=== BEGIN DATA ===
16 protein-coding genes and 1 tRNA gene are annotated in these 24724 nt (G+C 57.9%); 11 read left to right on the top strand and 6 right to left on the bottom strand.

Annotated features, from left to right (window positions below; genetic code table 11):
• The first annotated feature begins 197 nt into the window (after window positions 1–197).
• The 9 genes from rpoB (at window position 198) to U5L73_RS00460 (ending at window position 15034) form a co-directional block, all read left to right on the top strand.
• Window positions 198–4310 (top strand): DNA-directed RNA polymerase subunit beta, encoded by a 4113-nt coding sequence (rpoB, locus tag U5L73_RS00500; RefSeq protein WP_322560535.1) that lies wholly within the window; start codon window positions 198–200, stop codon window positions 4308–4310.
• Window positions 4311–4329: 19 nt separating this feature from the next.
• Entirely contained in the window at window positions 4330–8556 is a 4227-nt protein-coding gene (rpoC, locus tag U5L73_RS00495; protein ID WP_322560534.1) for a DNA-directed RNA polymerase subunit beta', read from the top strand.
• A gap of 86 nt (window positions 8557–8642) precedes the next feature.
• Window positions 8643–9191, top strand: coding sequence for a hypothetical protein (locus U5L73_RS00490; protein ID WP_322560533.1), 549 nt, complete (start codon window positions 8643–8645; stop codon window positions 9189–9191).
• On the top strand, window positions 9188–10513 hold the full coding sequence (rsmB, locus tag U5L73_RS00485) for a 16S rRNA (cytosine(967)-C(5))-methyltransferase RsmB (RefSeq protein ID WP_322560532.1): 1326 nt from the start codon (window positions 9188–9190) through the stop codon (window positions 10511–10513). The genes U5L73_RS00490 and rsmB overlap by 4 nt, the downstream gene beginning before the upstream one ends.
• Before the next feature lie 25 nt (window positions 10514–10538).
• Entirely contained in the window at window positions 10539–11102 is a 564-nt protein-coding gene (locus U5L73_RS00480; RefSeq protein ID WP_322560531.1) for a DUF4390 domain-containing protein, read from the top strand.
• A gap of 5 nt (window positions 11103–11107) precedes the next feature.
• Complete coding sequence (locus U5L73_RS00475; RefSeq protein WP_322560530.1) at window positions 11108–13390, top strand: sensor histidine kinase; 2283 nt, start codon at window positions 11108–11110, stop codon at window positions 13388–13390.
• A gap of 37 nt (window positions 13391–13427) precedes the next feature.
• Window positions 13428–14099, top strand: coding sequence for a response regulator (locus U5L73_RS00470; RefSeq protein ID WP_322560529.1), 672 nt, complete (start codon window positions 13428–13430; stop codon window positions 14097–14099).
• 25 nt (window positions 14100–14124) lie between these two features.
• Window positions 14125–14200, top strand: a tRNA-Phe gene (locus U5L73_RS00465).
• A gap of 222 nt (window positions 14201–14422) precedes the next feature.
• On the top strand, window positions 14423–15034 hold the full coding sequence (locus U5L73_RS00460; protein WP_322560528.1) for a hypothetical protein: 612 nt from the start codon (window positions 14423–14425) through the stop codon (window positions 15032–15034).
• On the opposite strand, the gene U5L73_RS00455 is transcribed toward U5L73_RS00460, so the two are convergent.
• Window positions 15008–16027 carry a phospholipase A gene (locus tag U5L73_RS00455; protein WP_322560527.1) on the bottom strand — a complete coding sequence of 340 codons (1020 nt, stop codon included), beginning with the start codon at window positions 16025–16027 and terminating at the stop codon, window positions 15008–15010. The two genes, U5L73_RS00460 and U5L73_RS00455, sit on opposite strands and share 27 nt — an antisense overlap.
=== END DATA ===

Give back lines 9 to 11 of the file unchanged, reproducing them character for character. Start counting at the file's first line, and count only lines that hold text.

• Window positions 8643–9191, top strand: coding sequence for a hypothetical protein (locus U5L73_RS00490; protein ID WP_322560533.1), 549 nt, complete (start codon window positions 8643–8645; stop codon window positions 9189–9191).
• On the top strand, window positions 9188–10513 hold the full coding sequence (rsmB, locus tag U5L73_RS00485) for a 16S rRNA (cytosine(967)-C(5))-methyltransferase RsmB (RefSeq protein ID WP_322560532.1): 1326 nt from the start codon (window positions 9188–9190) through the stop codon (window positions 10511–10513). The genes U5L73_RS00490 and rsmB overlap by 4 nt, the downstream gene beginning before the upstream one ends.
• Before the next feature lie 25 nt (window positions 10514–10538).